Accompanied by other historical quilts, the installation creates a dialogue between the borough’s past, present and future. Matthew López-Jensen is a Bronx-based interdisciplinary artist whose practice combines photography, video, walking and mapping to explore the many social, historical and ecological layers of landscapes. He currently teaches fine arts and photography at Parsons School of Design and Fordham University.
Ana de la Cueva’s work encompasses embroidery, ceramics, photography, video, printmaking, painting and sculpture. She employs these media to question issues regarding territories, history, gender, identity and tradition. She is based in New York City and Guadalajara.
Over the course of two years de la Cueva and López-Jensen held numerous in-person and online workshops to teach volunteers how to do the specific stitches they had chosen to represent the plants which are most adaptable to green roofs and urban streetscapes. They created 15 instructional videos on how to stitch representations of resilient plants, such as Purple Love Grass, Hens and Chickens, Eastern Prickly Pear and many more.
All participants were invited to create their own imaginary garden; many of them took the artists’ recommendations to heart and went far beyond the representation of sanctioned plants; a reason why the quilt is so delightful.
The completed squares were returned to Call and then forwarded to de la Cueva at her studio in Guadalajara, Mexico, where she oversaw their assembly and embellishment into the finished piece.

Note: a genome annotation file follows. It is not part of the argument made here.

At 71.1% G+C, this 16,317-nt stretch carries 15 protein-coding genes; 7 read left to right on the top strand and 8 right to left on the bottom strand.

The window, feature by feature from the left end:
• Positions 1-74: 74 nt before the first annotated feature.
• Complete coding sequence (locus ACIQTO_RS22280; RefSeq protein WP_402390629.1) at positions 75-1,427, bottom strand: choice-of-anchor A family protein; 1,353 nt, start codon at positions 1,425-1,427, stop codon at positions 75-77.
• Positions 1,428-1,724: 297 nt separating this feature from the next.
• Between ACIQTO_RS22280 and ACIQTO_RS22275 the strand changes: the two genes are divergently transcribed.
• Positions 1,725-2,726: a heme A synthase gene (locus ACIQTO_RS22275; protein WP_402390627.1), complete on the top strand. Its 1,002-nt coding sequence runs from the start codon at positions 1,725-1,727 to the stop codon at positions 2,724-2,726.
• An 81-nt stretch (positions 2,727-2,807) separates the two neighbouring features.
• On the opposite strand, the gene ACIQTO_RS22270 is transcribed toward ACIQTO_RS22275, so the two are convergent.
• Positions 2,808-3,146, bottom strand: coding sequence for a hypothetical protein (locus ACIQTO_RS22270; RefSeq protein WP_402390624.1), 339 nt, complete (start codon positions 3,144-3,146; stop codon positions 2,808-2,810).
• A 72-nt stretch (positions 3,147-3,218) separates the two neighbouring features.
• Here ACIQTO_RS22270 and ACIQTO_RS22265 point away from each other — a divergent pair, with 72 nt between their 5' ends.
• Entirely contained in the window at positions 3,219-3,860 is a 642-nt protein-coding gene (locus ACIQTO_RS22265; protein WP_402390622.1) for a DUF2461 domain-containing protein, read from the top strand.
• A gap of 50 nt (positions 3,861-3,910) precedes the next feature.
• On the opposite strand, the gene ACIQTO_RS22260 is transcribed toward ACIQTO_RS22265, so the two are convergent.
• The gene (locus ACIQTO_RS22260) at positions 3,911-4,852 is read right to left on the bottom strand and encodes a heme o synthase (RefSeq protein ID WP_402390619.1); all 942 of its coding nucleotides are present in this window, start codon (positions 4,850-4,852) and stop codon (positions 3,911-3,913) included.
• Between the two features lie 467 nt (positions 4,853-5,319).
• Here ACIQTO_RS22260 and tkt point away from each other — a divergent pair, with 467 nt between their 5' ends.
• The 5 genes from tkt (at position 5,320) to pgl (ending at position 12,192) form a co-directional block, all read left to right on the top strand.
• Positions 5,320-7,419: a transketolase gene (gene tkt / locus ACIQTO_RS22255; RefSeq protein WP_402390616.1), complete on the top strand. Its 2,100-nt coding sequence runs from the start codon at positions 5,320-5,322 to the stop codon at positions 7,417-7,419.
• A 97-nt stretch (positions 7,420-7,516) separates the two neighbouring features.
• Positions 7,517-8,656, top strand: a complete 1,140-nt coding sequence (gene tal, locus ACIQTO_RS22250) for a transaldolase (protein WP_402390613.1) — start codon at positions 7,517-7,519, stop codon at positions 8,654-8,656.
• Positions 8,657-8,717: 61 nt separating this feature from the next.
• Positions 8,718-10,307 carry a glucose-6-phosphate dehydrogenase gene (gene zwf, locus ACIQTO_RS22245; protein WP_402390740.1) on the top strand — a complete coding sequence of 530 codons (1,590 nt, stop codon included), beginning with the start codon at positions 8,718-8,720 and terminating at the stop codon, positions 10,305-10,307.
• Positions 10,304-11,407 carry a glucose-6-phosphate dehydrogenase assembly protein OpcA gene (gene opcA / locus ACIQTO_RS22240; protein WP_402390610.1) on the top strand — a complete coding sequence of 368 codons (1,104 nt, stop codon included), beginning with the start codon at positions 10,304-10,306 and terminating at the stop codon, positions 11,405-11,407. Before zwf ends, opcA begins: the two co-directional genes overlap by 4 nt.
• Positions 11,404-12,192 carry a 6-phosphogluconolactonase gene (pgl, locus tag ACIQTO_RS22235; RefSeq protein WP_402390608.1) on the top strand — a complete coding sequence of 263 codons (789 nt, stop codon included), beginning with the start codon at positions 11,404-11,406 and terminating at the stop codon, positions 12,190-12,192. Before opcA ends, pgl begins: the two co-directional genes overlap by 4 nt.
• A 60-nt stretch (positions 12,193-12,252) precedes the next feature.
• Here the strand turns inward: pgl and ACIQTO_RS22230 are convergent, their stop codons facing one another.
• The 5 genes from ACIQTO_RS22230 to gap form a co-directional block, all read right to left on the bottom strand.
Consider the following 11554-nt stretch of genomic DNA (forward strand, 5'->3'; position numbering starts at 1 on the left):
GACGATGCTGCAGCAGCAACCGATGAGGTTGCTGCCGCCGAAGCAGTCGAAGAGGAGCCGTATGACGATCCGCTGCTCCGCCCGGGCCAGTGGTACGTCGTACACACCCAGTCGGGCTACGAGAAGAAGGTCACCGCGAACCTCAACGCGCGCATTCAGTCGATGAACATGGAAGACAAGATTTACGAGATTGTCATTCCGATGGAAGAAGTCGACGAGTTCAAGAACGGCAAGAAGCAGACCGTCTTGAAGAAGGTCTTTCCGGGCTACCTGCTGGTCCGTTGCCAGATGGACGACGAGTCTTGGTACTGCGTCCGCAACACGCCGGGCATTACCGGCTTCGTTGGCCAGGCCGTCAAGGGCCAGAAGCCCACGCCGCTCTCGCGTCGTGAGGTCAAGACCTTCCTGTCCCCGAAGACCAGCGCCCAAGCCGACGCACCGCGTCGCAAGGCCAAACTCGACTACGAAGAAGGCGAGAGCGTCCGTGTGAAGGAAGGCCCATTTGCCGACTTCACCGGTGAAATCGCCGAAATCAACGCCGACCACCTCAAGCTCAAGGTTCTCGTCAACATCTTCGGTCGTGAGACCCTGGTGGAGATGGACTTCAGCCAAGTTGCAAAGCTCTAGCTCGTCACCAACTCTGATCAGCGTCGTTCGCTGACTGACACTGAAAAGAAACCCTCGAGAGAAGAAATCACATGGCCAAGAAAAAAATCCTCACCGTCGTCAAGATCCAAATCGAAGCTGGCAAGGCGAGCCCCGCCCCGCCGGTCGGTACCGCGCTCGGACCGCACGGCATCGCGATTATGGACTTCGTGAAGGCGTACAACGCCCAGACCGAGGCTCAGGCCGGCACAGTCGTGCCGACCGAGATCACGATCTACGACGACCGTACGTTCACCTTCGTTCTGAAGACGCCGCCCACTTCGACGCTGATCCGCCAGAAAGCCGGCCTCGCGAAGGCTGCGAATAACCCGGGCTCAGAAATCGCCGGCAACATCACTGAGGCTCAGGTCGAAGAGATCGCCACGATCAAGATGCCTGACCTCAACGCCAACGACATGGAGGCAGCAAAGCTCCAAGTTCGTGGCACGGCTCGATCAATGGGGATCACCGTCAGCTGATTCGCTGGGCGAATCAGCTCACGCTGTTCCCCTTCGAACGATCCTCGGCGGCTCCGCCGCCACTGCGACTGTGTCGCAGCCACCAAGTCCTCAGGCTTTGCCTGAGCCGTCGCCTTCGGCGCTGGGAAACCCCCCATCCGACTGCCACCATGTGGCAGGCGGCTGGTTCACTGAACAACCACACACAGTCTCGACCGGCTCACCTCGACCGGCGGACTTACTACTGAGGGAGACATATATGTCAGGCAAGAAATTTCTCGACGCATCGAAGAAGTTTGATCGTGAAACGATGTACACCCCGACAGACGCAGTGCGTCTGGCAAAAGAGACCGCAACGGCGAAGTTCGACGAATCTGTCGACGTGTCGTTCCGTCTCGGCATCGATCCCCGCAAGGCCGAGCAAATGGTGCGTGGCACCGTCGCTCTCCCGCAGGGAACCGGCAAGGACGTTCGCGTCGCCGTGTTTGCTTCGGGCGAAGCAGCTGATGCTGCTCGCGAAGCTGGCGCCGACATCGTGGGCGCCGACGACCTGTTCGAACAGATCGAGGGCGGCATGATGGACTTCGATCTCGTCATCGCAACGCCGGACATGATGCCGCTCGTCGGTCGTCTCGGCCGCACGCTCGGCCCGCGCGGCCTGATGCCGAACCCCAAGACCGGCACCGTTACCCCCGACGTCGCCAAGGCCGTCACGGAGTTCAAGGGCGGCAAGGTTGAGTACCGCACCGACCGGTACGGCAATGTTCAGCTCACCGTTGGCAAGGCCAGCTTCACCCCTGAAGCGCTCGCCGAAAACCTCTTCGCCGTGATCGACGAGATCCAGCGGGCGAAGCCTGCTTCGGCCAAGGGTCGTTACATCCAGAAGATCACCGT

The concept for the crowd-sourced quilt was motivated by the vast, impermeable hardscape of big box stores, snarled roadways and concrete parking lots that flank Broadway from the Harlem River to Van Cortlandt Park. These buildings and roadways exacerbate flooding along this iconic thoroughfare built on land that was once a rich tidal estuary at the confluence of Tibbetts Brook and Spuyten Duyvil Creek.
Today, the hard surfaces of Broadway’s corridor exacerbate persistent flooding, especially with the advent of climate change which is causing more severe storms. The artists ask: What if there was a coordinated effort to create a mile-long collection of continuous green roofs, transforming this flat, gray expanse into an array of living habitats? It would cool the neighborhood, clean the air, provide habitat for plants, insects and birds, mitigate flooding events for generations. Beyond this, it would be beautiful.
The communal process of producing Tibbetts Estuary Tapestry was intended to ignite peoples’ imaginations and point to real opportunities for modest interventions that could collectively change the urban landscape in significant ways and make it more sustainable through greening and storm-water capture. The tapestry reflects Call’s mission to make sustainability tangible through the arts. Call was founded by artist Mary Miss in 2011 to address the daunting environmental problems now facing our rapidly changing planet.
Since 2017, Call has been working in the Bronx on Rescuing Tibbetts, an effort to build advocacy and public engagement around daylighting (bringing to the surface) Tibbetts Brook, whereby the buried stream will be uncovered to create a new linear park along an abandoned CSX railbed.
Tibbets Estuary Tapestry is generously supported by the Coby Foundation, the National Endowment for the Arts, New York State Council on the Arts, the Mellon Foundation, the New York
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